By Elizabeth Exline
Of all the steps to grow your career, strategic networking may be the most intimidating. Writing resumés and building a brand, after all, can be done in the relative obscurity of your home office. But networking? When you have to reach out to other people and declare your intentions (e.g., "I want a job!"), it definitely raises the stakes.
But networking is a necessary evil, according to the experts. In fact, it can be downright foundational to your success in finding and developing the career you want.
As career transition advisor John G. Self writes in his LinkedIn essay: "There are some strategies you can embrace that may help you mitigate some of the career hell-on-earth of looking for your next job. It all begins with building a foundation: your network of professional contacts. To accomplish this, you must be strategic in your focus and execution."
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Establishing a network that supports your career goals is much like setting up a job search. If you want a career in marketing, for example, you’re not going to apply for a job in IT support. You have to bring this same mentality to establishing your network.
The first step is to really understand your goal for the network. Is it to find a job? A mentor? Is it to learn more about a field before you actually commit to it? Determine what you want to get out of networking before expanding your professional circle.
Start by reaching out to people you know personally. Maybe it’s by connecting on a professional network like LinkedIn. Perhaps it’s with a personal email or call requesting a quick chat about whatever it is you’re interested in, whether that's learning about an industry, getting the scoop on what it’s like to work at a certain company, or actively seeking employment.
Homing in on what you want to get out of your network will guide you in building it. Bear in mind that your next lead just might come from outside your circle of contacts or alumni groups. So, while it’s a good idea to focus on your industry, keep an open mind. Your friend in healthcare, for example, may know of a marketing position at the hospital where she works. Being connected to people you know, even if it’s not immediately apparent how your fields intersect, might help down the line.
From there, continue to expand your operational network. Maybe attend a networking event specific to your particular profession.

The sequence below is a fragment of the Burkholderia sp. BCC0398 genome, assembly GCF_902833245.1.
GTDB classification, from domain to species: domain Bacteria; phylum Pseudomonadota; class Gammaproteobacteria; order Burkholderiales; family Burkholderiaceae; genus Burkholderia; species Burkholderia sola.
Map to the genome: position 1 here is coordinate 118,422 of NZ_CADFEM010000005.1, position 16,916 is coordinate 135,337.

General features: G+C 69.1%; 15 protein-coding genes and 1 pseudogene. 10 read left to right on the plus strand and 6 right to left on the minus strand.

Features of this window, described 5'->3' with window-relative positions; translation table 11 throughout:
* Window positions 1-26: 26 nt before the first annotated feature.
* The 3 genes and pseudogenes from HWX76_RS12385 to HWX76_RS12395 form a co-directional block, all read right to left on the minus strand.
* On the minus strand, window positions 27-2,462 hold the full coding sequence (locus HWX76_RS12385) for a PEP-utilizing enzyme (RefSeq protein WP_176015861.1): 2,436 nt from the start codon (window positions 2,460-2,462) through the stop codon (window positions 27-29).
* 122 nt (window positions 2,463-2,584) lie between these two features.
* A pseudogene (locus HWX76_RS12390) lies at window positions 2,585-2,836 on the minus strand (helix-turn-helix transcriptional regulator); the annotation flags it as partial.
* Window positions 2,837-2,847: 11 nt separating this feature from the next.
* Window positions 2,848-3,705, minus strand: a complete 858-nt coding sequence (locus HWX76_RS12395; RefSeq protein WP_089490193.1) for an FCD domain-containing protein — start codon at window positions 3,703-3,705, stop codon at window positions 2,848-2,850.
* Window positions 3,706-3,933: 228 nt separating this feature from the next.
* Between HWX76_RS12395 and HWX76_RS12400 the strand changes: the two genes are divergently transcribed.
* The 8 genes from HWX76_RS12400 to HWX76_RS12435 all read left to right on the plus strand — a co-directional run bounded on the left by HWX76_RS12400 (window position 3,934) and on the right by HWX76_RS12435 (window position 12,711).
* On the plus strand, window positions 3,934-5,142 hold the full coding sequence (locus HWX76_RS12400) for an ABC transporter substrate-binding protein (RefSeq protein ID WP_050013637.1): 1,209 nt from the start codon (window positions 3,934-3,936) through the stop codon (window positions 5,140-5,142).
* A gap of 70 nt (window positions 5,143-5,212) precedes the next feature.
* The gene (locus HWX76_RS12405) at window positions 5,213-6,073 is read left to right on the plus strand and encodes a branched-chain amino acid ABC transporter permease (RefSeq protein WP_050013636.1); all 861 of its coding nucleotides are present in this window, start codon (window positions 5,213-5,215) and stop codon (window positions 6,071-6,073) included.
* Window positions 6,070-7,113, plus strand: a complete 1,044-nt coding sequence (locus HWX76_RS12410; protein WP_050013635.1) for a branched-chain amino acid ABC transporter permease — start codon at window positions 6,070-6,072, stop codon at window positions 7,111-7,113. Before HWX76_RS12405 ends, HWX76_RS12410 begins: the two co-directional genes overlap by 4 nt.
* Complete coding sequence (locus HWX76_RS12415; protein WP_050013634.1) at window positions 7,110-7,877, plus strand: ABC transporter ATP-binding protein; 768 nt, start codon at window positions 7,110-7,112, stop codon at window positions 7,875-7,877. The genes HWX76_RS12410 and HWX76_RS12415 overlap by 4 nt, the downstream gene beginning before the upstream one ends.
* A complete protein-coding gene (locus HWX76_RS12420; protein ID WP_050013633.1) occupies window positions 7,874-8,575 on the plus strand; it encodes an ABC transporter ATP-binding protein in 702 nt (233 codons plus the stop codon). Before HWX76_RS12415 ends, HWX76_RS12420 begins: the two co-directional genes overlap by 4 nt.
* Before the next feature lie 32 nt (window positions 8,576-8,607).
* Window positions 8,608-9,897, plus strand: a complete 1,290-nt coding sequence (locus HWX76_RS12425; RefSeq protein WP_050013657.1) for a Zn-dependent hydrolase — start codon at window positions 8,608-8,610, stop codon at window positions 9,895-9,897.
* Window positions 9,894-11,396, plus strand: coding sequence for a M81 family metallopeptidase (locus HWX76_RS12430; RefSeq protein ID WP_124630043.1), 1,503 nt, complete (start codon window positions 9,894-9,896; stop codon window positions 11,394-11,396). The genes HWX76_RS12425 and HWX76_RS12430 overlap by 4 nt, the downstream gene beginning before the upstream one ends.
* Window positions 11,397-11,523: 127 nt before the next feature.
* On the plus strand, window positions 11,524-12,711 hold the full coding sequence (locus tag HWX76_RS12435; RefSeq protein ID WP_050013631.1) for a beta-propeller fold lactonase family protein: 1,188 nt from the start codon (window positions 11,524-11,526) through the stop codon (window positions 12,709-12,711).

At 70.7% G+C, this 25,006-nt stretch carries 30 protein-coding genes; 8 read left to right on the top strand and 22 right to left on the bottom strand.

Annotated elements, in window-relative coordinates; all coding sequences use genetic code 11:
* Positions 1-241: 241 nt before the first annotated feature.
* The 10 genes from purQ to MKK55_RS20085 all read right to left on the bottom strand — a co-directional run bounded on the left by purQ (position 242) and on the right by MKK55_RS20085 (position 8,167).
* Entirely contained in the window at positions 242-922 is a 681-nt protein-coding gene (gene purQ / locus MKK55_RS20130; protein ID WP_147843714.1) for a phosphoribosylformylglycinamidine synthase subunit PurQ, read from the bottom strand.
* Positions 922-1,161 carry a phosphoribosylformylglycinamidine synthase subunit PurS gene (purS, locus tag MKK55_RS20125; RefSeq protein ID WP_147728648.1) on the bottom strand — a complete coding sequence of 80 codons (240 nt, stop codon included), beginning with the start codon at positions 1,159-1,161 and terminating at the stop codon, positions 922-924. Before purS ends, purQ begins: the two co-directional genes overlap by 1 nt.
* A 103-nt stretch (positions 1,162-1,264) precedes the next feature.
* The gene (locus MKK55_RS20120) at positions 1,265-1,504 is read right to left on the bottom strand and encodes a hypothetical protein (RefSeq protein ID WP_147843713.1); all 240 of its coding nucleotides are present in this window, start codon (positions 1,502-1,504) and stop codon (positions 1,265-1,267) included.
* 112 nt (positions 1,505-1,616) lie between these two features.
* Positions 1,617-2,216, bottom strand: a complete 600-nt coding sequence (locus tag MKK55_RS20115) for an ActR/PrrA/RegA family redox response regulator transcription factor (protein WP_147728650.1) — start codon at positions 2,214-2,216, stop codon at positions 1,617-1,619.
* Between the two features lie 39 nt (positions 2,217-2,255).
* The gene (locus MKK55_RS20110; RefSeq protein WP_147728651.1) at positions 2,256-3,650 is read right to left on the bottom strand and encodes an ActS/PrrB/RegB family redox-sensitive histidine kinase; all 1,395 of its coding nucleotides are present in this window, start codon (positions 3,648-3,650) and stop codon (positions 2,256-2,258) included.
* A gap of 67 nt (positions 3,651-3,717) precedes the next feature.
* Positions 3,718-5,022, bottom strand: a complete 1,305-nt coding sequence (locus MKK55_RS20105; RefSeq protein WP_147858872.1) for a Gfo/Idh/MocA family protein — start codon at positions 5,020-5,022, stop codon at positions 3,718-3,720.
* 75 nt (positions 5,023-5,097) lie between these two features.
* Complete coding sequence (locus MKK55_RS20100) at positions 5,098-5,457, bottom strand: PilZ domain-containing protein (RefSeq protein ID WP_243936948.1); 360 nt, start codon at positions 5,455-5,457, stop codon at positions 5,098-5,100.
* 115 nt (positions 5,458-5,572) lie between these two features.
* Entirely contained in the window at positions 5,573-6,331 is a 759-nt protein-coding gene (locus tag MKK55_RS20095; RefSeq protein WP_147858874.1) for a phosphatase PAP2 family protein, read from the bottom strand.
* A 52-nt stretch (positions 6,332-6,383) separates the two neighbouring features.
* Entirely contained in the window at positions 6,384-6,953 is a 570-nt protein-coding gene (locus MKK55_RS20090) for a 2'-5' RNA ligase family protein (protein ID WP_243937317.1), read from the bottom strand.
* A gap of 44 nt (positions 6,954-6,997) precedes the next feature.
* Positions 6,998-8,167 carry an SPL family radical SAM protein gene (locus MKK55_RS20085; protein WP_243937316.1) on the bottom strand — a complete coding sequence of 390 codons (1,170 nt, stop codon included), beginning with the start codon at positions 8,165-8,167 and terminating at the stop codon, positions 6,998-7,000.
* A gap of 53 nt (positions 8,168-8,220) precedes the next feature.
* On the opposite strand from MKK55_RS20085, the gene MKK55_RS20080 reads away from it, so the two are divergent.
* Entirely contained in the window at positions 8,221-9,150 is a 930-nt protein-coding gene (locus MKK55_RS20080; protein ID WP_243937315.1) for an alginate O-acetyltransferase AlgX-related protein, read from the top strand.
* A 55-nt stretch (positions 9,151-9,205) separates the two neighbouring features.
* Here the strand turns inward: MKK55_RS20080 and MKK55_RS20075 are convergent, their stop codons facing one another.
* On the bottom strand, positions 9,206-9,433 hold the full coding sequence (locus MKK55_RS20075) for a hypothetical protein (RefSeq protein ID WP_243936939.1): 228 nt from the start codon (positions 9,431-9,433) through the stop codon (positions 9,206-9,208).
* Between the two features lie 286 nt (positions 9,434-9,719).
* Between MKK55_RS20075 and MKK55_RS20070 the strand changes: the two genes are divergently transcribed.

One popular misconception about networking is that it’s just for beginners. Once you’re established in your field, you might be helping others, but you don’t need much in the way of career support yourself.
The data, however, suggests otherwise. According to Harvard Business Review, networking can be operational, personal or strategic, but it’s essential for everyone. "The alternative to networking is to fail — either in reaching for a leadership position or in succeeding at it," the article’s authors, Herminia Ibarra and Mark Lee Hunter, write.
Strategic networking, in particular, can inform you of new directions within a given industry. It makes it easier to identify the "stakeholders" who can support you, especially when you’re taking your business or team in a new direction.
Ibarra and Hunter go on to lay down exactly what is at stake with strategic networking. "What differentiates a leader from a manager, research tells us, is the ability to figure out where to go and to enlist the people and groups necessary to get there. As they step up to the leadership transition, some managers accept their growing dependence on others and seek to transform it into mutual influence. Others dismiss such work as ‘political’ and, as a result, undermine their ability to advance their goals."
Need additional career support? Visit the University of Phoenix YouTube channel to hear 5 steps to strategically build your network from UOPX career advisor Carla Hunter.
Networking doesn’t have to be a dubious social enterprise. You can get to know people because, yes, it may help you professionally, but also because you have something in common and want to get to know each other.
When it comes down to it, networking is all about building relationships. And for those relationships to thrive, they have to be both transparent and genuine. So, whether you’re approaching someone face-to-face at a networking event or simply reaching out via LinkedIn, there are some simple rules to keep in mind.
Chief among these is to focus on the person, not the pitch. Ivan Misner, co-author of the book Networking Like a Pro, writes in his Entrepreneur.com piece "The Top 5 Mistakes We All Make While Networking": "Americans love to buy things, but we hate when we feel like we’re being sold something we don’t want. So, instead of giving your product pitch or trying to explain why you are highly qualified in your field, ask people questions. Try to create a real connection."
Beyond this, doing things like listening more than talking and asking your contacts questions can help set the right tone for your relationships. Not only does this approach make you a better human being, but it enables you to understand more about each of your connections, and how you can help each other out.
Also, don’t forget that networking is a two-way street. Just as you’re seeking people who can help you grow your career in one way or another, be prepared to do the same for someone else.
In the end, you’ll find that the effort — to put yourself out there, to dedicate time to building an online and in-person network, to maintaining relationships — pays off.
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